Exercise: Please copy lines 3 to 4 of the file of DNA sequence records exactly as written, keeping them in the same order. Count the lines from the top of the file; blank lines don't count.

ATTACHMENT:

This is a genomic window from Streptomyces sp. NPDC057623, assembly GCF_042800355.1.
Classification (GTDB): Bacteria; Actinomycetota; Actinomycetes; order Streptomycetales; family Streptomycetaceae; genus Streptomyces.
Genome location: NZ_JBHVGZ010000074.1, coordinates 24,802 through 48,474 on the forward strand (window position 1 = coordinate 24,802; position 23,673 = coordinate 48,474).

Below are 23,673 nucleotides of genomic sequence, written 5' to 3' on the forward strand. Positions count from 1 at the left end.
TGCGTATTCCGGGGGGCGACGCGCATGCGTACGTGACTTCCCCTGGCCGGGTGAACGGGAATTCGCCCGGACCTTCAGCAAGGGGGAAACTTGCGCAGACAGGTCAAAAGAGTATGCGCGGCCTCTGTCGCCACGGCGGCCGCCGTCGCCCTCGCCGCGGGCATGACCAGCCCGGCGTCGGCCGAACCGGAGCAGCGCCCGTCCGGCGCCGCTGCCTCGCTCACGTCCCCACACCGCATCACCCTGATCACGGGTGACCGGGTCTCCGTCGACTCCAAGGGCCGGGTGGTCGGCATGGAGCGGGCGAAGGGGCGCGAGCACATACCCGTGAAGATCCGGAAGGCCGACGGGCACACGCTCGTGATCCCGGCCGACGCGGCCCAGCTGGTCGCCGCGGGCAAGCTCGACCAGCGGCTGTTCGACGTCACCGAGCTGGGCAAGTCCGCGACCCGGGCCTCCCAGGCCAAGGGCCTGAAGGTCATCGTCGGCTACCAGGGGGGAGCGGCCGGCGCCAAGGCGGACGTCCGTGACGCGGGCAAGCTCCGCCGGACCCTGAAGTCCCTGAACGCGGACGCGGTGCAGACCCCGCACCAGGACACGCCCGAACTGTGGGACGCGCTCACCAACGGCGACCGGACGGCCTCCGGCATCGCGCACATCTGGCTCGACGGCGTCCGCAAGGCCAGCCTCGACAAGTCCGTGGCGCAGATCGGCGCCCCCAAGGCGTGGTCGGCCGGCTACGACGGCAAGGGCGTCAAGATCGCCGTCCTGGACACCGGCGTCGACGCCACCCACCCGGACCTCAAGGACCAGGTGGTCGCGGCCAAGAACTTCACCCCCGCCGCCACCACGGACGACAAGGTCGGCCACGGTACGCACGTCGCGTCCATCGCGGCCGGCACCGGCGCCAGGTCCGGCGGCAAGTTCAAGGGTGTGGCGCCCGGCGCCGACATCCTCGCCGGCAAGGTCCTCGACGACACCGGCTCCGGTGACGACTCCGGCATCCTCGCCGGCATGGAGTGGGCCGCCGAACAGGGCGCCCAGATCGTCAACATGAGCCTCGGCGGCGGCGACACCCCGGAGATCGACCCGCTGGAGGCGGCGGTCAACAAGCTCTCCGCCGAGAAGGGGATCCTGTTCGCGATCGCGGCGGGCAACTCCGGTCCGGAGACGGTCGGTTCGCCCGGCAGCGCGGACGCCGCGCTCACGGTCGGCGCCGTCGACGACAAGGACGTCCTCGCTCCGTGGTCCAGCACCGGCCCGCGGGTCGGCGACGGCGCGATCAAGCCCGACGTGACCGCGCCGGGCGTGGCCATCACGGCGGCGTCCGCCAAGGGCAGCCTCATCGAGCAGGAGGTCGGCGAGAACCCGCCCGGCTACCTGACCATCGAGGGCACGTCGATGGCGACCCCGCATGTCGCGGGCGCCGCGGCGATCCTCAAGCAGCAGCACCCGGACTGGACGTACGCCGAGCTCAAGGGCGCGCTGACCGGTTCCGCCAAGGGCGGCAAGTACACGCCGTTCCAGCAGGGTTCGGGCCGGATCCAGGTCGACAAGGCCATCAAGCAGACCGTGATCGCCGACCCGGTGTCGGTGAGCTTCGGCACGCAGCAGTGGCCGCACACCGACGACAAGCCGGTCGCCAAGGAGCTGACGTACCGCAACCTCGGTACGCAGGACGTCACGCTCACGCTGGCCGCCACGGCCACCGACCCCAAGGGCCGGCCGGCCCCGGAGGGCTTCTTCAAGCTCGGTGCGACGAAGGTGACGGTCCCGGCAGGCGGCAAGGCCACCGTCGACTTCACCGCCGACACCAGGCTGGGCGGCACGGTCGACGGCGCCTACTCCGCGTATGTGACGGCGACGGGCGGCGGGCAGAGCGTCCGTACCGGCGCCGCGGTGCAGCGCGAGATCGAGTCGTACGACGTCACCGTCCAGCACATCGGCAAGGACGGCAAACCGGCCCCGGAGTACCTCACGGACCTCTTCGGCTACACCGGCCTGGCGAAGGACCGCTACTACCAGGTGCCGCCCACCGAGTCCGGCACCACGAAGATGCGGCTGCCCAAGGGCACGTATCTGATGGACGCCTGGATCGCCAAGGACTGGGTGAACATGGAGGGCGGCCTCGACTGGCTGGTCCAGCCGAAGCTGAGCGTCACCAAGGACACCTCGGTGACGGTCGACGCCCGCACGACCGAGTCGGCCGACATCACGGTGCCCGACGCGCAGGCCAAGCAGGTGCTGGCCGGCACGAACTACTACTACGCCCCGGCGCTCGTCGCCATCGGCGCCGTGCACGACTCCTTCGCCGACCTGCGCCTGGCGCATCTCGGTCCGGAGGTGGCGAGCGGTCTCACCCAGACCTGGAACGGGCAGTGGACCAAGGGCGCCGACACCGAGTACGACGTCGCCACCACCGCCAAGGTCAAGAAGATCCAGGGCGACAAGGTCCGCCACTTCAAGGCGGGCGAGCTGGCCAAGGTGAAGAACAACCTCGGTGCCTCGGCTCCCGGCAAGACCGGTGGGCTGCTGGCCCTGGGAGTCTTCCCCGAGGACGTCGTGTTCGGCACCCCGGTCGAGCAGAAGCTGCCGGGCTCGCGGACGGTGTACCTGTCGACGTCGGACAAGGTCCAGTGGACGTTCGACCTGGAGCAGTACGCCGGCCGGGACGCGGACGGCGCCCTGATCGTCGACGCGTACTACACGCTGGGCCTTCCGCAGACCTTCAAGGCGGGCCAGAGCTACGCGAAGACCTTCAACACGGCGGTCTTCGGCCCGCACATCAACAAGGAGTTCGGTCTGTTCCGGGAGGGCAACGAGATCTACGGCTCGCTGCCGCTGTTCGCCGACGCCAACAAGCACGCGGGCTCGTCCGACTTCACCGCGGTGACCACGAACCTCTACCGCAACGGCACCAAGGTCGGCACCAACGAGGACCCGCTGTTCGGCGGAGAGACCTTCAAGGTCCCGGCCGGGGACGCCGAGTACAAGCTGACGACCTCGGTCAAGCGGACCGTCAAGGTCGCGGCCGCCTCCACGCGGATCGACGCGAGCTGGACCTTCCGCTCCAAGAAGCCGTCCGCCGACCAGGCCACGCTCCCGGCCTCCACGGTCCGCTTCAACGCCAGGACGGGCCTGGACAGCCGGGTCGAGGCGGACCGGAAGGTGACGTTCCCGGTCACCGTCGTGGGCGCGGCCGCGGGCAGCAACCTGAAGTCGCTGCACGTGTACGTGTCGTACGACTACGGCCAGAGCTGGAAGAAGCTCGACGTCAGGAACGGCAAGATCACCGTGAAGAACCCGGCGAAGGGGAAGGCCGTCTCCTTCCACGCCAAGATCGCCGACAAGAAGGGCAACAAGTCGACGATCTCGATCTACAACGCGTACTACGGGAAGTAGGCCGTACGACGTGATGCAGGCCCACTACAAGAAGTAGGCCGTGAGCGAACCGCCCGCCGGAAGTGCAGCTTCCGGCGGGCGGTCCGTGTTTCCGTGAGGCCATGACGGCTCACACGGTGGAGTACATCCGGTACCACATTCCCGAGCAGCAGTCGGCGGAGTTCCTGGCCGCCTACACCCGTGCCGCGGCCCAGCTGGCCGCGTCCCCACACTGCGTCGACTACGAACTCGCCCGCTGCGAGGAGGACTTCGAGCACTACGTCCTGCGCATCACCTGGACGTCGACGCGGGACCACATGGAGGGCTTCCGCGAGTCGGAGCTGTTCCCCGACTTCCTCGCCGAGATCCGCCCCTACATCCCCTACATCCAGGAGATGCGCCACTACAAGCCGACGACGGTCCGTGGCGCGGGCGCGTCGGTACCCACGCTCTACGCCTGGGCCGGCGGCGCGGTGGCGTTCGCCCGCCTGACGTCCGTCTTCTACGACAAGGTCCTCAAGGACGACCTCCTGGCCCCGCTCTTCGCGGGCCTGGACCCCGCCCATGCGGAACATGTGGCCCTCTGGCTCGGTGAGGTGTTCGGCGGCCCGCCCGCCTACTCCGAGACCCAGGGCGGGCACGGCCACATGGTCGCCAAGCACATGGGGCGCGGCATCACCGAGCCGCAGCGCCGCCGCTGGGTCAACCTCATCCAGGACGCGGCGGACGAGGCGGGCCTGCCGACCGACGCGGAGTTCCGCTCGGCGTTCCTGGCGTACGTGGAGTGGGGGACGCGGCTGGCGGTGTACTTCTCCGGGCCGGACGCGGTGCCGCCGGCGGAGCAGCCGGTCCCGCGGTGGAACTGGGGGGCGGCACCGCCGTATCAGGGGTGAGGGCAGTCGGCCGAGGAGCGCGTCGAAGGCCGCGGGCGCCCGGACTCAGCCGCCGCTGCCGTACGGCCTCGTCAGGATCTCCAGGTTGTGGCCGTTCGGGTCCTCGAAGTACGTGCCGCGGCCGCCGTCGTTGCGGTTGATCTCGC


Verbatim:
Genome location: NZ_JBHVGZ010000074.1, coordinates 24,802 through 48,474 on the forward strand (window position 1 = coordinate 24,802; position 23,673 = coordinate 48,474).

Below are 23,673 nucleotides of genomic sequence, written 5' to 3' on the forward strand. Positions count from 1 at the left end.